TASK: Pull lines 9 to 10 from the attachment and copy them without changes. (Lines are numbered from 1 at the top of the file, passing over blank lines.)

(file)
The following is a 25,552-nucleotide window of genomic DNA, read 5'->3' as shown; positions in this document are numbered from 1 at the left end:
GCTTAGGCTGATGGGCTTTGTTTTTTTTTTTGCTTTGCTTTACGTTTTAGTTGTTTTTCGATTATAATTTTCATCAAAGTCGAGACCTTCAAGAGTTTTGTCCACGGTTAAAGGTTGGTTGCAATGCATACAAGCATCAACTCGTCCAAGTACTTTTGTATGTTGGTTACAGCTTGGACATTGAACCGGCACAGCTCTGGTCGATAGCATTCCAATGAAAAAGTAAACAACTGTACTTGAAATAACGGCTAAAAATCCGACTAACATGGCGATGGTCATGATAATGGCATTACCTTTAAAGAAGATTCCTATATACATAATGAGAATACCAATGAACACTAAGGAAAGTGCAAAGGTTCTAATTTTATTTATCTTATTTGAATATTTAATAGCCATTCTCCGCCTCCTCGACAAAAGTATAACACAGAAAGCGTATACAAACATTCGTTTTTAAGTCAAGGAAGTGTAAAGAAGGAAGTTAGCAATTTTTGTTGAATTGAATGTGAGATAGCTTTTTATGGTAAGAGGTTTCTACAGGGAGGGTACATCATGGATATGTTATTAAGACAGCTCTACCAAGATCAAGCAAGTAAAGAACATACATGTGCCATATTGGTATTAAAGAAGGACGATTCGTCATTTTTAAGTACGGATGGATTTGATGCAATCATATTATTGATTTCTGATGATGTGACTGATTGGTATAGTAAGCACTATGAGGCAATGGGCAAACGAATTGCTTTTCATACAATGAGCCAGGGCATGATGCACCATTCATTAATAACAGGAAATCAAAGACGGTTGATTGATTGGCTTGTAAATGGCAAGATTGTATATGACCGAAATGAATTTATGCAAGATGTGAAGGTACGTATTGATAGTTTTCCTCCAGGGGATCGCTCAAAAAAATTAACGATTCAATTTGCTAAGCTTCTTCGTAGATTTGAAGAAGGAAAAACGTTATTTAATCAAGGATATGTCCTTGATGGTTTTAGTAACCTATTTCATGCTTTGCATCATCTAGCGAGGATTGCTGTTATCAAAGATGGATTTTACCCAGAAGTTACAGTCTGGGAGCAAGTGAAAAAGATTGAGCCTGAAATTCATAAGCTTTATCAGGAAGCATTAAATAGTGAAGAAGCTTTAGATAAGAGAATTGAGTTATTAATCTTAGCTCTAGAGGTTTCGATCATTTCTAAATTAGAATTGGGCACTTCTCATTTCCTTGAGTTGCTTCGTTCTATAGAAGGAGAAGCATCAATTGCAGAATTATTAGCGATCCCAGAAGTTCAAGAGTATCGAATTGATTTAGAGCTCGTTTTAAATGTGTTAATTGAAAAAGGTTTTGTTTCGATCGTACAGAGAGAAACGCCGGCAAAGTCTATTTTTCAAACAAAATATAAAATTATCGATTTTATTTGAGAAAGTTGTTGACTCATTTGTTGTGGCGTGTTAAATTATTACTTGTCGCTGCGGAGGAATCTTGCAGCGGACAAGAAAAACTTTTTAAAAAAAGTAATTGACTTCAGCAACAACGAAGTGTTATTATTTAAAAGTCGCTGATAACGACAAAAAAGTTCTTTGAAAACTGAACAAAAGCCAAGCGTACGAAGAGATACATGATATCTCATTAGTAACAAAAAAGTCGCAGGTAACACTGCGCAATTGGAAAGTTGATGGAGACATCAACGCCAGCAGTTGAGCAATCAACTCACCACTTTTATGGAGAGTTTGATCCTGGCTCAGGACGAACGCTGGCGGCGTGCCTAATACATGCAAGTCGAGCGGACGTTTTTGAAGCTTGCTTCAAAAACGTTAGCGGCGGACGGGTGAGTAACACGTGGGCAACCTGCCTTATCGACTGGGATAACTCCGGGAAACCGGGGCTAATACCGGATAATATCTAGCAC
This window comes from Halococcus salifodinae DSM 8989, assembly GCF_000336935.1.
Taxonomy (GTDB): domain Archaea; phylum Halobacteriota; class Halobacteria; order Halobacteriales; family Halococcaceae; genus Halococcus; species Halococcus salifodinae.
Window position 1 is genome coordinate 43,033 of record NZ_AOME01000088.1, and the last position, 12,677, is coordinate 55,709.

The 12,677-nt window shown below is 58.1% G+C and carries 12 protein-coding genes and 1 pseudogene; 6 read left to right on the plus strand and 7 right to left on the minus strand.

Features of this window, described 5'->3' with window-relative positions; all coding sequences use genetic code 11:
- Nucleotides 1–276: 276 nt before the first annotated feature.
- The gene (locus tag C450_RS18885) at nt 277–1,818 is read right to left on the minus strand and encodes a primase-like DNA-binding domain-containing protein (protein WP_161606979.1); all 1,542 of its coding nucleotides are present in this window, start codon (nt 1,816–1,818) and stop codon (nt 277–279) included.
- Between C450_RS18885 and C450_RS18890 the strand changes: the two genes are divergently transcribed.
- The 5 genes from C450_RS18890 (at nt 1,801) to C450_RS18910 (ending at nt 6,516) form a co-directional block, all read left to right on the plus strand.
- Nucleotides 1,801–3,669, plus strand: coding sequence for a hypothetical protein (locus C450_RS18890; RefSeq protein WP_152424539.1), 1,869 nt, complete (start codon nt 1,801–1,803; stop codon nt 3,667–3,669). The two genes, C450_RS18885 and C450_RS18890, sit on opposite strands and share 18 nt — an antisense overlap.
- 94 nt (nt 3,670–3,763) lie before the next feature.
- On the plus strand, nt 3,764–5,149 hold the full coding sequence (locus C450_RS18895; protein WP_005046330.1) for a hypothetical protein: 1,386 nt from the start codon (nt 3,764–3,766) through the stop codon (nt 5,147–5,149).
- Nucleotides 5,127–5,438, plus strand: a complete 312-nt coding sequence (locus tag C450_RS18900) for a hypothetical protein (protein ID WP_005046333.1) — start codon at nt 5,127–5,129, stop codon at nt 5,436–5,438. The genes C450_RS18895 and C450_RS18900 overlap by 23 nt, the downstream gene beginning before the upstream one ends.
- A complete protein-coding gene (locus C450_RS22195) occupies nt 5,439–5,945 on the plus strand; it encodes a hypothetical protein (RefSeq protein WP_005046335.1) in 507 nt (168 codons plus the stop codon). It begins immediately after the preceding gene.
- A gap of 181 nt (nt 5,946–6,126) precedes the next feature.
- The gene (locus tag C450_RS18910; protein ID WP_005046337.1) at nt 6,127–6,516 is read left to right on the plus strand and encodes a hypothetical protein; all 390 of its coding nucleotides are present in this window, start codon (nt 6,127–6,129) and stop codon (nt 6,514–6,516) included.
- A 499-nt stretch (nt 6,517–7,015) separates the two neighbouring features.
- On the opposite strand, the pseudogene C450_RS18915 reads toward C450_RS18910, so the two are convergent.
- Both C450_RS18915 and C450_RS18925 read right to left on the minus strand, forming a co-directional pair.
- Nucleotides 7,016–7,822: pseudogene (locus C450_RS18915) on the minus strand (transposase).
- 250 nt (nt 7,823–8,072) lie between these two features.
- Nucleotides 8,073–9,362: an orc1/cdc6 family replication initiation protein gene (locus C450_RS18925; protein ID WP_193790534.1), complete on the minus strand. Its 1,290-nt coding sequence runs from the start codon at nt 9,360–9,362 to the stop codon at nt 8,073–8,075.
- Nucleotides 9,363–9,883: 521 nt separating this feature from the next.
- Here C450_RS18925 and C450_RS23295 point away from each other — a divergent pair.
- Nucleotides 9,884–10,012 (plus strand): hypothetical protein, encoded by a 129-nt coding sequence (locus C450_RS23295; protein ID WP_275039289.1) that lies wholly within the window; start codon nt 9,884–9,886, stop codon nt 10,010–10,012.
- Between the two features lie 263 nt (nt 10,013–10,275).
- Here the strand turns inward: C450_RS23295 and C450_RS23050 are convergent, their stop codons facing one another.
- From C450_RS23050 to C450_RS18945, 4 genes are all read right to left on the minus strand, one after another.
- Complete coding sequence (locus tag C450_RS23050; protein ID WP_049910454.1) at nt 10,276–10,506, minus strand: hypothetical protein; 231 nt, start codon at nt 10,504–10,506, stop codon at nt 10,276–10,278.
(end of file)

- The gene (locus tag C450_RS18885) at nt 277–1,818 is read right to left on the minus strand and encodes a primase-like DNA-binding domain-containing protein (protein WP_161606979.1); all 1,542 of its coding nucleotides are present in this window, start codon (nt 1,816–1,818) and stop codon (nt 277–279) included.
- Between C450_RS18885 and C450_RS18890 the strand changes: the two genes are divergently transcribed.